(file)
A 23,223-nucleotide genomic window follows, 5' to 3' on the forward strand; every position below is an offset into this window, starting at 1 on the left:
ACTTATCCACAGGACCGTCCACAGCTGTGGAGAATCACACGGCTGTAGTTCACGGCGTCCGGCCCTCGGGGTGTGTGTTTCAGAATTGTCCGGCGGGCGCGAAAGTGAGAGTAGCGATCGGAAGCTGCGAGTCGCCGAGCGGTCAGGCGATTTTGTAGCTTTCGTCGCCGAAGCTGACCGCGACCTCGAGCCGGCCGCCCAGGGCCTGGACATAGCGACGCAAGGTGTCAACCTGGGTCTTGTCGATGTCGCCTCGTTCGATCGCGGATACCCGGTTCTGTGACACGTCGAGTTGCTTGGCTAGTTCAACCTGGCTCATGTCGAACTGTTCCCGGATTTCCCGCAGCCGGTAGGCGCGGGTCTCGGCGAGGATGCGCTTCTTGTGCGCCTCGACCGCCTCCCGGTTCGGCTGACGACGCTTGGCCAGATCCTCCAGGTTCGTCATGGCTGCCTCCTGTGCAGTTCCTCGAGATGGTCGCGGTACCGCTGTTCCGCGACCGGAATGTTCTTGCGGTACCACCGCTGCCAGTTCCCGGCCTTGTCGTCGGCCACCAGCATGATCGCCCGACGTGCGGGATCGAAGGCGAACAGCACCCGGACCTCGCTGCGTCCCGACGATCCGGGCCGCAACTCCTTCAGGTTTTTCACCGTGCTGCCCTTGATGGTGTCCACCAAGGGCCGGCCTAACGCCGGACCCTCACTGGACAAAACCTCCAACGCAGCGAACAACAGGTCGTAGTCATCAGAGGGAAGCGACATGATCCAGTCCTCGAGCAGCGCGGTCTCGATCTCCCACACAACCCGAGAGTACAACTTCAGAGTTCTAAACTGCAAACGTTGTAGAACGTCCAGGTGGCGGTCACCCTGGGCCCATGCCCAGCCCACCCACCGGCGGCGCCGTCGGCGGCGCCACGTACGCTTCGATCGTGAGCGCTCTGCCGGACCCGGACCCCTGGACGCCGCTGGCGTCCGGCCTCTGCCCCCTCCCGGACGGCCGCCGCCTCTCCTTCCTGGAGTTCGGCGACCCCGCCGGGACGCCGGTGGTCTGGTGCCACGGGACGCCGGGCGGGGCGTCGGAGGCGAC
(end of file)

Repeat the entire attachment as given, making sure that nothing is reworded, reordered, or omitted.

A 23,223-nucleotide genomic window follows, 5' to 3' on the forward strand; every position below is an offset into this window, starting at 1 on the left:
ACTTATCCACAGGACCGTCCACAGCTGTGGAGAATCACACGGCTGTAGTTCACGGCGTCCGGCCCTCGGGGTGTGTGTTTCAGAATTGTCCGGCGGGCGCGAAAGTGAGAGTAGCGATCGGAAGCTGCGAGTCGCCGAGCGGTCAGGCGATTTTGTAGCTTTCGTCGCCGAAGCTGACCGCGACCTCGAGCCGGCCGCCCAGGGCCTGGACATAGCGACGCAAGGTGTCAACCTGGGTCTTGTCGATGTCGCCTCGTTCGATCGCGGATACCCGGTTCTGTGACACGTCGAGTTGCTTGGCTAGTTCAACCTGGCTCATGTCGAACTGTTCCCGGATTTCCCGCAGCCGGTAGGCGCGGGTCTCGGCGAGGATGCGCTTCTTGTGCGCCTCGACCGCCTCCCGGTTCGGCTGACGACGCTTGGCCAGATCCTCCAGGTTCGTCATGGCTGCCTCCTGTGCAGTTCCTCGAGATGGTCGCGGTACCGCTGTTCCGCGACCGGAATGTTCTTGCGGTACCACCGCTGCCAGTTCCCGGCCTTGTCGTCGGCCACCAGCATGATCGCCCGACGTGCGGGATCGAAGGCGAACAGCACCCGGACCTCGCTGCGTCCCGACGATCCGGGCCGCAACTCCTTCAGGTTTTTCACCGTGCTGCCCTTGATGGTGTCCACCAAGGGCCGGCCTAACGCCGGACCCTCACTGGACAAAACCTCCAACGCAGCGAACAACAGGTCGTAGTCATCAGAGGGAAGCGACATGATCCAGTCCTCGAGCAGCGCGGTCTCGATCTCCCACACAACCCGAGAGTACAACTTCAGAGTTCTAAACTGCAAACGTTGTAGAACGTCCAGGTGGCGGTCACCCTGGGCCCATGCCCAGCCCACCCACCGGCGGCGCCGTCGGCGGCGCCACGTACGCTTCGATCGTGAGCGCTCTGCCGGACCCGGACCCCTGGACGCCGCTGGCGTCCGGCCTCTGCCCCCTCCCGGACGGCCGCCGCCTCTCCTTCCTGGAGTTCGGCGACCCCGCCGGGACGCCGGTGGTCTGGTGCCACGGGACGCCGGGCGGGGCGTCGGAGGCGAC